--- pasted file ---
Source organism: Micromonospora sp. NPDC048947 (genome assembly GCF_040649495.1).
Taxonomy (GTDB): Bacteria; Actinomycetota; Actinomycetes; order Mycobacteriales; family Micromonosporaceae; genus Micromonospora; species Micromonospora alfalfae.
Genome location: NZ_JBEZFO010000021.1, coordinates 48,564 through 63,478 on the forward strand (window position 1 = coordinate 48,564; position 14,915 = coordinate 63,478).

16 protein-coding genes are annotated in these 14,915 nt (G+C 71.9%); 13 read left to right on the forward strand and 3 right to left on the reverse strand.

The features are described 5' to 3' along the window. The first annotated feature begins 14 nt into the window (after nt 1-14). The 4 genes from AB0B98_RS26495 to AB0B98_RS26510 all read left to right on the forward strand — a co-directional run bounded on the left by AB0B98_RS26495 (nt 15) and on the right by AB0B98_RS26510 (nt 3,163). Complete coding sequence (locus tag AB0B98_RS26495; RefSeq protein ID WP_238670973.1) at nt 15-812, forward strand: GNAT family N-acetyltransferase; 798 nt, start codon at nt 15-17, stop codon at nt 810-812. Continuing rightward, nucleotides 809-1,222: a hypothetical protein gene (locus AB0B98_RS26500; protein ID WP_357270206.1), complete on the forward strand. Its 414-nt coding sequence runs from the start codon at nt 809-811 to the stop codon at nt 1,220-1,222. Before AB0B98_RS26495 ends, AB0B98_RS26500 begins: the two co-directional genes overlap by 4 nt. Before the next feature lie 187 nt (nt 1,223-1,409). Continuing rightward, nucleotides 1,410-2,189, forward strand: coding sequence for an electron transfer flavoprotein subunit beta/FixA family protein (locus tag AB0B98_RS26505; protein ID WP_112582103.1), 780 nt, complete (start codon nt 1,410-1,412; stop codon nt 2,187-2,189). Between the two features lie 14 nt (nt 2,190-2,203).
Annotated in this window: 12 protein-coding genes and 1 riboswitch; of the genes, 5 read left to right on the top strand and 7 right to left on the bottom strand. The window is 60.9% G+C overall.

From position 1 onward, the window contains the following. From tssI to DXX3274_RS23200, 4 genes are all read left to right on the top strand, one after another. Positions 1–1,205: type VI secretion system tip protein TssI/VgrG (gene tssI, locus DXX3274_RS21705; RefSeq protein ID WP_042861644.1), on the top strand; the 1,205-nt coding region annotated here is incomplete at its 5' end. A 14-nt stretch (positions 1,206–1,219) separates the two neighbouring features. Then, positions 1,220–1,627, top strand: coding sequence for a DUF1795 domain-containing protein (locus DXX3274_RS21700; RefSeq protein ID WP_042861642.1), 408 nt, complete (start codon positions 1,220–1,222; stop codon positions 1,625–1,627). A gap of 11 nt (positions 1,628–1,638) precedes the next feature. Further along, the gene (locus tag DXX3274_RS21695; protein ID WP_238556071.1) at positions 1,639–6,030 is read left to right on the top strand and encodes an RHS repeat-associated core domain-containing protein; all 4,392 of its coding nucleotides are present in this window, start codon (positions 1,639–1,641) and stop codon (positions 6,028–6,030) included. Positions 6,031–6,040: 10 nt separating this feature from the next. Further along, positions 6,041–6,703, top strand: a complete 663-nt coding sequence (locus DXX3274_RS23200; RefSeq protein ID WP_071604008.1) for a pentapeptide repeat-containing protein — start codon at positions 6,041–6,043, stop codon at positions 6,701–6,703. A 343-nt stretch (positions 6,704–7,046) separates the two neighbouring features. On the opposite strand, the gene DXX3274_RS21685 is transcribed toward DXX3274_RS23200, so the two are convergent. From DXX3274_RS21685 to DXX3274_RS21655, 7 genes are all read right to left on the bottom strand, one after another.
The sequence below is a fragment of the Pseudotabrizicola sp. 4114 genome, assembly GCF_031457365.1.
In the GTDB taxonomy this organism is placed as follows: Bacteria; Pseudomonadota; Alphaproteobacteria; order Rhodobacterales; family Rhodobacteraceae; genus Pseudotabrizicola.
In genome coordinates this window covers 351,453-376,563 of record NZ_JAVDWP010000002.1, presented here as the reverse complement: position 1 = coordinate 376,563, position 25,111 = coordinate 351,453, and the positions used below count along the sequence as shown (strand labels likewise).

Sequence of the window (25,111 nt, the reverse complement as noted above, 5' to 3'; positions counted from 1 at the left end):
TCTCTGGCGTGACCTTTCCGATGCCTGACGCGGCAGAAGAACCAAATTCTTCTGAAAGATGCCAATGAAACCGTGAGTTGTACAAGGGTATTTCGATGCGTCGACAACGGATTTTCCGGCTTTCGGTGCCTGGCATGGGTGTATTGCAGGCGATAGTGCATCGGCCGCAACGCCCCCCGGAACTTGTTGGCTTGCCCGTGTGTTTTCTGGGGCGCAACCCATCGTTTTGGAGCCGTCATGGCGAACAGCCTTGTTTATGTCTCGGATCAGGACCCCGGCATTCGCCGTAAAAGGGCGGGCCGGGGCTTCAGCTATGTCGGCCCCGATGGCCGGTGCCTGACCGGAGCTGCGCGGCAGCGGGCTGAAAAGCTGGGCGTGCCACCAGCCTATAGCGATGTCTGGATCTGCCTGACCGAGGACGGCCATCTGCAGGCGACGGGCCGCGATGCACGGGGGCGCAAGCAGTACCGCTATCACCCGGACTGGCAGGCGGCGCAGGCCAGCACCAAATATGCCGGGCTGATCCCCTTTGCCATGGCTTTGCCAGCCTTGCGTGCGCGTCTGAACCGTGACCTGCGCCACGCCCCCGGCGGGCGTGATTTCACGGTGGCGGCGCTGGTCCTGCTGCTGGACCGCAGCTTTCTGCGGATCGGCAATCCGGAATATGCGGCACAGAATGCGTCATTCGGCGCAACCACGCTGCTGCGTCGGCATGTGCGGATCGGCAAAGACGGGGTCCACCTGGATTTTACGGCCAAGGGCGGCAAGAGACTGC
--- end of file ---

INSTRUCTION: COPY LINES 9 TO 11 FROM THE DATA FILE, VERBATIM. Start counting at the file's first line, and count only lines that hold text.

In the GTDB taxonomy this organism is placed as follows: Bacteria; Pseudomonadota; Alphaproteobacteria; order Rhodobacterales; family Rhodobacteraceae; genus Pseudotabrizicola.
In genome coordinates this window covers 351,453-376,563 of record NZ_JAVDWP010000002.1, presented here as the reverse complement: position 1 = coordinate 376,563, position 25,111 = coordinate 351,453, and the positions used below count along the sequence as shown (strand labels likewise).

Sequence of the window (25,111 nt, the reverse complement as noted above, 5' to 3'; positions counted from 1 at the left end):